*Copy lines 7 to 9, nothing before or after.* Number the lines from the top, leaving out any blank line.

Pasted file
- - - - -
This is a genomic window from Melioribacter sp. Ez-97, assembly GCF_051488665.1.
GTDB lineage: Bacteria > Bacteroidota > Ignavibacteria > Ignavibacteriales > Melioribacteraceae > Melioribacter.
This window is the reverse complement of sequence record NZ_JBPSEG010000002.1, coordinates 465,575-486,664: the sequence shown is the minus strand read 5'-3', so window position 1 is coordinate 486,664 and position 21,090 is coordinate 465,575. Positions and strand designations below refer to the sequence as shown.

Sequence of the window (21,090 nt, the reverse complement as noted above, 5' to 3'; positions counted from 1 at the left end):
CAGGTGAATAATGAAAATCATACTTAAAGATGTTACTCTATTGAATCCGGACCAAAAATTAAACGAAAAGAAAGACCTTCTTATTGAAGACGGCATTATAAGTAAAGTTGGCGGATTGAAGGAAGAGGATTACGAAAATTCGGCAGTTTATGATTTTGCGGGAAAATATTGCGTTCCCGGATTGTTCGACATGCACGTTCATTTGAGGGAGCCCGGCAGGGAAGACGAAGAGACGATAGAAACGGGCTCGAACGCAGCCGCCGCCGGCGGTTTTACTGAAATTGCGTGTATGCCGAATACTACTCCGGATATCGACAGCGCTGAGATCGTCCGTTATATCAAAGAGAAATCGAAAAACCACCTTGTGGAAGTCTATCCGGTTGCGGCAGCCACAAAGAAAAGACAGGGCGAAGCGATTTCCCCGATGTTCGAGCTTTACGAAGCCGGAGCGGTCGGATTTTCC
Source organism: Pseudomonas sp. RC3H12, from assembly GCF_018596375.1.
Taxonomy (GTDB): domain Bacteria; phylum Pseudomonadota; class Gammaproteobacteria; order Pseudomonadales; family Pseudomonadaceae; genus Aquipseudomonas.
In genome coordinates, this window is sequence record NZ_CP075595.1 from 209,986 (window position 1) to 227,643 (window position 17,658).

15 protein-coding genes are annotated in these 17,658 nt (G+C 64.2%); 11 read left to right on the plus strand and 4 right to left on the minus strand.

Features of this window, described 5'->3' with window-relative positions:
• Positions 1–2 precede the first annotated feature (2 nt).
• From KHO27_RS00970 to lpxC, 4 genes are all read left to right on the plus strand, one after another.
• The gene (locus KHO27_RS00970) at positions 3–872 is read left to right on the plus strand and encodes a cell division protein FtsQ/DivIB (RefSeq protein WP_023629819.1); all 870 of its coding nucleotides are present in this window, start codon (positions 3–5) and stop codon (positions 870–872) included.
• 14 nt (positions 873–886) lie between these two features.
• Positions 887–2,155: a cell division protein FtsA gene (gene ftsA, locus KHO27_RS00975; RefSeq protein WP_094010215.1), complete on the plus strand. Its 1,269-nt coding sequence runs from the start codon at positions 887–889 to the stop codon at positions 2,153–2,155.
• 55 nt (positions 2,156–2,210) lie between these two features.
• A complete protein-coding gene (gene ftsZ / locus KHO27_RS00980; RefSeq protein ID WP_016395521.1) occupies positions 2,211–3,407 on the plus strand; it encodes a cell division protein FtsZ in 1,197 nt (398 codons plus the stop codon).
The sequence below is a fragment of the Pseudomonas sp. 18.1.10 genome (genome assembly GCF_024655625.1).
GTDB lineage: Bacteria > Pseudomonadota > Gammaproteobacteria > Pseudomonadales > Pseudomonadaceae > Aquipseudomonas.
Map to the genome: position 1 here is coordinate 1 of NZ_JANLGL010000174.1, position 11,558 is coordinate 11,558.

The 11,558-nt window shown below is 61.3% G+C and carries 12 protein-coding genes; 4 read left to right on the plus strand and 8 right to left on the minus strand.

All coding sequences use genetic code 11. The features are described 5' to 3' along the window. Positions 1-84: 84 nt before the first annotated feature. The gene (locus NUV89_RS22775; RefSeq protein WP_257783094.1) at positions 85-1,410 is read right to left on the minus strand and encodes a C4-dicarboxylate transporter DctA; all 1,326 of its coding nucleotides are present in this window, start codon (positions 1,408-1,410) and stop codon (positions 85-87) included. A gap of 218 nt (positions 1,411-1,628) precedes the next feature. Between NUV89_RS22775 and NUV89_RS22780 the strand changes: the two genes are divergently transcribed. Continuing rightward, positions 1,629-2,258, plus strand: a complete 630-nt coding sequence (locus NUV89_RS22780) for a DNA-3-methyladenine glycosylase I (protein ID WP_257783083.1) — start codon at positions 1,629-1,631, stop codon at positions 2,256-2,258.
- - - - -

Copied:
Taxonomy (GTDB): domain Bacteria; phylum Pseudomonadota; class Gammaproteobacteria; order Pseudomonadales; family Pseudomonadaceae; genus Aquipseudomonas.
In genome coordinates, this window is sequence record NZ_CP075595.1 from 209,986 (window position 1) to 227,643 (window position 17,658).

15 protein-coding genes are annotated in these 17,658 nt (G+C 64.2%); 11 read left to right on the plus strand and 4 right to left on the minus strand.